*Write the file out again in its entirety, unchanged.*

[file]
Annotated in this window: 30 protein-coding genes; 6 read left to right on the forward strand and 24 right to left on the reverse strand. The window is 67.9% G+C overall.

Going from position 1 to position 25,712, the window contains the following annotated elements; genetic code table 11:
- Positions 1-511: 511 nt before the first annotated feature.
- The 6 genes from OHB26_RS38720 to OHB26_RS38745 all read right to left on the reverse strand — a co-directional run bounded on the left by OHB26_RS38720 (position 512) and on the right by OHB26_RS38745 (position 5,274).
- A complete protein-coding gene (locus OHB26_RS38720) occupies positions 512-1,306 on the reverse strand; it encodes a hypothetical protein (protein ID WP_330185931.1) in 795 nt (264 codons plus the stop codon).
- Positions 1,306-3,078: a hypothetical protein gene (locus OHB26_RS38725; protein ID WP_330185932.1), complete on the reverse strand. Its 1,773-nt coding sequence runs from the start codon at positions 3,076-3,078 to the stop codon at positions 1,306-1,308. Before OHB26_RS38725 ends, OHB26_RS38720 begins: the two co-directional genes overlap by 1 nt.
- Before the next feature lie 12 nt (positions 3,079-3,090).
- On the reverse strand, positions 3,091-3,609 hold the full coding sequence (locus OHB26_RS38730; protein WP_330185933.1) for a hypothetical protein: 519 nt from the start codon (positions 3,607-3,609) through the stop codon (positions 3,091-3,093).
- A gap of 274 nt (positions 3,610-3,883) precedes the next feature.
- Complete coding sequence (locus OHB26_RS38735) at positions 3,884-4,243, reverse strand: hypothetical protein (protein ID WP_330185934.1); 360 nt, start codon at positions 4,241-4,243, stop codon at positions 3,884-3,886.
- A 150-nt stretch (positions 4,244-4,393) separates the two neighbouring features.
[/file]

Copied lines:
Annotated in this window: 30 protein-coding genes; 6 read left to right on the forward strand and 24 right to left on the reverse strand. The window is 67.9% G+C overall.

Going from position 1 to position 25,712, the window contains the following annotated elements; genetic code table 11:
- Positions 1-511: 511 nt before the first annotated feature.
- The 6 genes from OHB26_RS38720 to OHB26_RS38745 all read right to left on the reverse strand — a co-directional run bounded on the left by OHB26_RS38720 (position 512) and on the right by OHB26_RS38745 (position 5,274).
- A complete protein-coding gene (locus OHB26_RS38720) occupies positions 512-1,306 on the reverse strand; it encodes a hypothetical protein (protein ID WP_330185931.1) in 795 nt (264 codons plus the stop codon).
- Positions 1,306-3,078: a hypothetical protein gene (locus OHB26_RS38725; protein ID WP_330185932.1), complete on the reverse strand. Its 1,773-nt coding sequence runs from the start codon at positions 3,076-3,078 to the stop codon at positions 1,306-1,308. Before OHB26_RS38725 ends, OHB26_RS38720 begins: the two co-directional genes overlap by 1 nt.
- Before the next feature lie 12 nt (positions 3,079-3,090).
- On the reverse strand, positions 3,091-3,609 hold the full coding sequence (locus OHB26_RS38730; protein WP_330185933.1) for a hypothetical protein: 519 nt from the start codon (positions 3,607-3,609) through the stop codon (positions 3,091-3,093).
- A gap of 274 nt (positions 3,610-3,883) precedes the next feature.
- Complete coding sequence (locus OHB26_RS38735) at positions 3,884-4,243, reverse strand: hypothetical protein (protein ID WP_330185934.1); 360 nt, start codon at positions 4,241-4,243, stop codon at positions 3,884-3,886.
- A 150-nt stretch (positions 4,244-4,393) separates the two neighbouring features.